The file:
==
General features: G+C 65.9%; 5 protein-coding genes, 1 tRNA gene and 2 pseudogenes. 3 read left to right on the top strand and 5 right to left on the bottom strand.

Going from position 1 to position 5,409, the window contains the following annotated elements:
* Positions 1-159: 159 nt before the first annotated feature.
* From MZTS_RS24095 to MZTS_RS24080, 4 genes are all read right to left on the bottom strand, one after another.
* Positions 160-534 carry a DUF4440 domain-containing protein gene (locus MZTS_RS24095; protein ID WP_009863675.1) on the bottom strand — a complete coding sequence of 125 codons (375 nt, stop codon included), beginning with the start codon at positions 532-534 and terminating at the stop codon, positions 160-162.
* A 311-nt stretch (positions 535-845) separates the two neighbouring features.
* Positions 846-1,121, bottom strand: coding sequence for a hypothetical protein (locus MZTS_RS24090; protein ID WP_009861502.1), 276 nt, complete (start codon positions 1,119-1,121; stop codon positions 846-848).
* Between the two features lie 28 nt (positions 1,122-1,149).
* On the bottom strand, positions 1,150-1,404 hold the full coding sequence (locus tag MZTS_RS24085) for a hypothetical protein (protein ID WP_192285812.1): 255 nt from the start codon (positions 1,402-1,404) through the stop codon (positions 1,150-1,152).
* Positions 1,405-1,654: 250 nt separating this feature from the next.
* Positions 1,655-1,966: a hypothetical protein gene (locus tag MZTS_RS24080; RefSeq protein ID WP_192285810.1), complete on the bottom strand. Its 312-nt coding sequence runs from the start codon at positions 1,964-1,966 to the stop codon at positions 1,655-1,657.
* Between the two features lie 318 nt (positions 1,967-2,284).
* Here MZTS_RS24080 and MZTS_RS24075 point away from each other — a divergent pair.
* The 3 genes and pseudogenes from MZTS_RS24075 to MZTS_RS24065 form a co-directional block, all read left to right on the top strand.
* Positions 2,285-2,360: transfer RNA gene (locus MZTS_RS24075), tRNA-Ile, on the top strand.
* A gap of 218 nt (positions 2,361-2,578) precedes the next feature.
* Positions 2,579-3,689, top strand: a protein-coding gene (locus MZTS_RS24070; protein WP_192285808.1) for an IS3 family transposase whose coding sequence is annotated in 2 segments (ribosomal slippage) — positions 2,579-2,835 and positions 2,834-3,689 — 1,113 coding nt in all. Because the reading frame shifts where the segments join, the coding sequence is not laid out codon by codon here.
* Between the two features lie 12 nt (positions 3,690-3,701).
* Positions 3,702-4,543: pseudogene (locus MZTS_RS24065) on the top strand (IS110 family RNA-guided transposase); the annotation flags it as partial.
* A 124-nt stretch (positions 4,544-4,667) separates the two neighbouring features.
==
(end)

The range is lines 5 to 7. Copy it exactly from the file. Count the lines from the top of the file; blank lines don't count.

* Positions 160-534 carry a DUF4440 domain-containing protein gene (locus MZTS_RS24095; protein ID WP_009863675.1) on the bottom strand — a complete coding sequence of 125 codons (375 nt, stop codon included), beginning with the start codon at positions 532-534 and terminating at the stop codon, positions 160-162.
* A 311-nt stretch (positions 535-845) separates the two neighbouring features.
* Positions 846-1,121, bottom strand: coding sequence for a hypothetical protein (locus MZTS_RS24090; protein ID WP_009861502.1), 276 nt, complete (start codon positions 1,119-1,121; stop codon positions 846-848).